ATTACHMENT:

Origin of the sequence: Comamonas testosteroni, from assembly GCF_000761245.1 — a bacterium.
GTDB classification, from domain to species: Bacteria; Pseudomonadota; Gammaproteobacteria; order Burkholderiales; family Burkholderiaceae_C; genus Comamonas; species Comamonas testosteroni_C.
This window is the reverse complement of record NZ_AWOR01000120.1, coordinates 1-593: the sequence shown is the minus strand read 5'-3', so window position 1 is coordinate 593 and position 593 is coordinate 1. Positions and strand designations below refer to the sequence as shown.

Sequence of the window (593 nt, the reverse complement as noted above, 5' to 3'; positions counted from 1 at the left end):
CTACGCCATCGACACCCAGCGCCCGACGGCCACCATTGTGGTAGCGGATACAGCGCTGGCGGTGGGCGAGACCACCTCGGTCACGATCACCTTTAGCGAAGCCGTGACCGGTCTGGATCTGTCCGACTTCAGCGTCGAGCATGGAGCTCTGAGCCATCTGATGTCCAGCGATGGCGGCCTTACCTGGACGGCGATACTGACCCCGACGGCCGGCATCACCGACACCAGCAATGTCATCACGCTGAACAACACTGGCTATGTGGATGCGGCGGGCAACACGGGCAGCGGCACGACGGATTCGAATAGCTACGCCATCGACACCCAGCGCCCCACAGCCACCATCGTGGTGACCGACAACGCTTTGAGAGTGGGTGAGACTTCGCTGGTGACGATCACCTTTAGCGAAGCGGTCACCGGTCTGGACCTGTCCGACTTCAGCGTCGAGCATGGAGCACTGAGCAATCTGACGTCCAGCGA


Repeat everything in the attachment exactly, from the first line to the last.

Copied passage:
Origin of the sequence: Comamonas testosteroni, from assembly GCF_000761245.1 — a bacterium.
GTDB classification, from domain to species: Bacteria; Pseudomonadota; Gammaproteobacteria; order Burkholderiales; family Burkholderiaceae_C; genus Comamonas; species Comamonas testosteroni_C.
This window is the reverse complement of record NZ_AWOR01000120.1, coordinates 1-593: the sequence shown is the minus strand read 5'-3', so window position 1 is coordinate 593 and position 593 is coordinate 1. Positions and strand designations below refer to the sequence as shown.

Sequence of the window (593 nt, the reverse complement as noted above, 5' to 3'; positions counted from 1 at the left end):
CTACGCCATCGACACCCAGCGCCCGACGGCCACCATTGTGGTAGCGGATACAGCGCTGGCGGTGGGCGAGACCACCTCGGTCACGATCACCTTTAGCGAAGCCGTGACCGGTCTGGATCTGTCCGACTTCAGCGTCGAGCATGGAGCTCTGAGCCATCTGATGTCCAGCGATGGCGGCCTTACCTGGACGGCGATACTGACCCCGACGGCCGGCATCACCGACACCAGCAATGTCATCACGCTGAACAACACTGGCTATGTGGATGCGGCGGGCAACACGGGCAGCGGCACGACGGATTCGAATAGCTACGCCATCGACACCCAGCGCCCCACAGCCACCATCGTGGTGACCGACAACGCTTTGAGAGTGGGTGAGACTTCGCTGGTGACGATCACCTTTAGCGAAGCGGTCACCGGTCTGGACCTGTCCGACTTCAGCGTCGAGCATGGAGCACTGAGCAATCTGACGTCCAGCGA